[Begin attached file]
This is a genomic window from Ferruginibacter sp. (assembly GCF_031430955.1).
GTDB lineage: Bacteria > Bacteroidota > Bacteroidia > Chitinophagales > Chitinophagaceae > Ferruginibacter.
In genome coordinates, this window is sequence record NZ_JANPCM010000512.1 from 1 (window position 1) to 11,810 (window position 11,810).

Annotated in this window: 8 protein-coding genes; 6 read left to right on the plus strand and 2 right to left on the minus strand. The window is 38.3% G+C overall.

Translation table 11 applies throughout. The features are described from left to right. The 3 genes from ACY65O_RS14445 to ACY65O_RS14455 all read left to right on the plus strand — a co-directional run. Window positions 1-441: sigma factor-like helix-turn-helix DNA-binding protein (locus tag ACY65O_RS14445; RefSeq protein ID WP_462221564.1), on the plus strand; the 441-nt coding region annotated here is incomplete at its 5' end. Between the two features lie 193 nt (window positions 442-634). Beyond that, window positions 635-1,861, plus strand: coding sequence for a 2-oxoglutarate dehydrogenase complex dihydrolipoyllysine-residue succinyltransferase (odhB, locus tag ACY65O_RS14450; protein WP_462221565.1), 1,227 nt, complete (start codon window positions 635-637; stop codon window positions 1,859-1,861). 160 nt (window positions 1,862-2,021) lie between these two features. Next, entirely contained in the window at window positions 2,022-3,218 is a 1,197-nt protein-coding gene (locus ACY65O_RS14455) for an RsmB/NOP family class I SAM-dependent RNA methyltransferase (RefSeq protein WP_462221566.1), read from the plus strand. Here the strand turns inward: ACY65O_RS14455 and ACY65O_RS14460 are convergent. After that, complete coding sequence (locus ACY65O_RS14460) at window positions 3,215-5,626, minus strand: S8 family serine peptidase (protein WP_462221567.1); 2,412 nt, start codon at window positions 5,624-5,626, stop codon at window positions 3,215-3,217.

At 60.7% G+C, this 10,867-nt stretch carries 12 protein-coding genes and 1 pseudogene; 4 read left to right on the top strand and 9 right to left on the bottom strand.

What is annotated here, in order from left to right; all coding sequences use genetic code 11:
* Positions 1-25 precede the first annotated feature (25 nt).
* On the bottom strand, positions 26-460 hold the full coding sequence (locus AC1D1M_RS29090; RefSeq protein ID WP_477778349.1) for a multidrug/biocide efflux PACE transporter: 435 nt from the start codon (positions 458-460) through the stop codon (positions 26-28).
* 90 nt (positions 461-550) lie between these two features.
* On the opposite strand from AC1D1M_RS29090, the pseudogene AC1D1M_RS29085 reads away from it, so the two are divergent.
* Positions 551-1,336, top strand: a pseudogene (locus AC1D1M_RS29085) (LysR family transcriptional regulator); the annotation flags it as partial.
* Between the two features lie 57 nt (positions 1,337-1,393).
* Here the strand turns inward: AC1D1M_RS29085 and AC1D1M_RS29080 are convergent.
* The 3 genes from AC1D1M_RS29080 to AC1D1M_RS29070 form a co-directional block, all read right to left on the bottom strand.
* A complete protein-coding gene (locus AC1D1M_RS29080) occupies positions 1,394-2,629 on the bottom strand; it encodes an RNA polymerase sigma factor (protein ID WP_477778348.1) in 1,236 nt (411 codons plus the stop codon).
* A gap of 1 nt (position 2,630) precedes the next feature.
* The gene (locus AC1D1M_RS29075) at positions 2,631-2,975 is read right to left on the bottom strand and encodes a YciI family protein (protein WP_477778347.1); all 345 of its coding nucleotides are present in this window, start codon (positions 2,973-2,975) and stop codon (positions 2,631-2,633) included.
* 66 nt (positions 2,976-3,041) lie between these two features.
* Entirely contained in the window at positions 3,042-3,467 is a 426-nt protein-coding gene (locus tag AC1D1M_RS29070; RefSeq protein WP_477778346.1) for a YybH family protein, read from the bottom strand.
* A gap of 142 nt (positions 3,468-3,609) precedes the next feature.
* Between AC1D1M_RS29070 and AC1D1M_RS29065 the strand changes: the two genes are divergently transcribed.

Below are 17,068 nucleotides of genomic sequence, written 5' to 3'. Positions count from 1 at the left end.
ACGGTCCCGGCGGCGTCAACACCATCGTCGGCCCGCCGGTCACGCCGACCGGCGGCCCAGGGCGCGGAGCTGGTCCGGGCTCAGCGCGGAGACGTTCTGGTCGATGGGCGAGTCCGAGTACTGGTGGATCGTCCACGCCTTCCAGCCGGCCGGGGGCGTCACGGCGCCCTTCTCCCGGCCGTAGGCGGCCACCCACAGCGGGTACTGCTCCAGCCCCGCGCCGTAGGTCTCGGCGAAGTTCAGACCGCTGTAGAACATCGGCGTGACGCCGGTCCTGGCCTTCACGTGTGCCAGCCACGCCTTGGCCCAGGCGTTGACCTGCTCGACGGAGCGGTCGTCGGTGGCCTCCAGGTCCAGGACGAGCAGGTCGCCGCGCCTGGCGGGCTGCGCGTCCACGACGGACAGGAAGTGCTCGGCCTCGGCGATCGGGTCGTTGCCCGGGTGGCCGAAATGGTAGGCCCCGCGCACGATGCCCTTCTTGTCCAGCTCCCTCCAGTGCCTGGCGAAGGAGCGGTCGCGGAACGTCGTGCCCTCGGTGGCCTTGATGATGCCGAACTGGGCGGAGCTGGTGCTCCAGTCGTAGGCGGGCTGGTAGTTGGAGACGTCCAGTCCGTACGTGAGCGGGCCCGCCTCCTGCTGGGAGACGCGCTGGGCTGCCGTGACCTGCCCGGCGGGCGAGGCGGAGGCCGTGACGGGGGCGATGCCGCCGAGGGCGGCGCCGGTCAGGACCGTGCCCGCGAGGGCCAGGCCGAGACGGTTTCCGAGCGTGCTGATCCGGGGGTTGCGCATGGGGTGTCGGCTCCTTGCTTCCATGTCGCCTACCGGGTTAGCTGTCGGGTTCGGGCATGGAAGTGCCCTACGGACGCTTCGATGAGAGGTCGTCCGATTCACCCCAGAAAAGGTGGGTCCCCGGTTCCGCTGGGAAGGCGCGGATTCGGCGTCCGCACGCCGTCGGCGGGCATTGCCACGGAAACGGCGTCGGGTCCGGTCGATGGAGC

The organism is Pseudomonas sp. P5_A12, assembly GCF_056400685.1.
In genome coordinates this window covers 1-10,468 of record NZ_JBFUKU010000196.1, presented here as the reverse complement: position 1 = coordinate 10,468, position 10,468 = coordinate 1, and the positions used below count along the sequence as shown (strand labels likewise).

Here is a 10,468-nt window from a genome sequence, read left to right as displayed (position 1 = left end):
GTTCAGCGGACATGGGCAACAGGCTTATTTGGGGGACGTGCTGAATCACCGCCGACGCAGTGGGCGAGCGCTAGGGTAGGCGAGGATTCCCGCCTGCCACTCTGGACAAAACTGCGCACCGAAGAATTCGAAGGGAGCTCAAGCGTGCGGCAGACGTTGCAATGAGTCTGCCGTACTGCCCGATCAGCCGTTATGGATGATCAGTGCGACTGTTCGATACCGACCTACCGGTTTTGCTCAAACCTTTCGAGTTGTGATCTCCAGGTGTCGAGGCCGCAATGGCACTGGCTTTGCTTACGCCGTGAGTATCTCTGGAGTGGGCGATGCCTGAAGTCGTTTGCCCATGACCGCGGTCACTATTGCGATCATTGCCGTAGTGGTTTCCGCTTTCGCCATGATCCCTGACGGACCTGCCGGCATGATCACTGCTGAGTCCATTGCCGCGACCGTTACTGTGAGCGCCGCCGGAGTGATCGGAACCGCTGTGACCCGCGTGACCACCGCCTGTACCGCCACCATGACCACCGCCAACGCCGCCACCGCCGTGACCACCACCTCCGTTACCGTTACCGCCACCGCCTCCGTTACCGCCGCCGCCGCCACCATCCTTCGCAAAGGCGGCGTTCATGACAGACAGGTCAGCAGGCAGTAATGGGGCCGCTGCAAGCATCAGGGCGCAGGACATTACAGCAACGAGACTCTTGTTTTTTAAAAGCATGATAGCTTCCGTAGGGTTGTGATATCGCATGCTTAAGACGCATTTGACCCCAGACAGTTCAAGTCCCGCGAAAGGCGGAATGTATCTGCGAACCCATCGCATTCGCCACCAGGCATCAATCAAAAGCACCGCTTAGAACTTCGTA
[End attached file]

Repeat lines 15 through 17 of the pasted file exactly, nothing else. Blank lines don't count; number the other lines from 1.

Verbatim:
* The 3 genes from AC1D1M_RS29080 to AC1D1M_RS29070 form a co-directional block, all read right to left on the bottom strand.
* A complete protein-coding gene (locus AC1D1M_RS29080) occupies positions 1,394-2,629 on the bottom strand; it encodes an RNA polymerase sigma factor (protein ID WP_477778348.1) in 1,236 nt (411 codons plus the stop codon).
* A gap of 1 nt (position 2,630) precedes the next feature.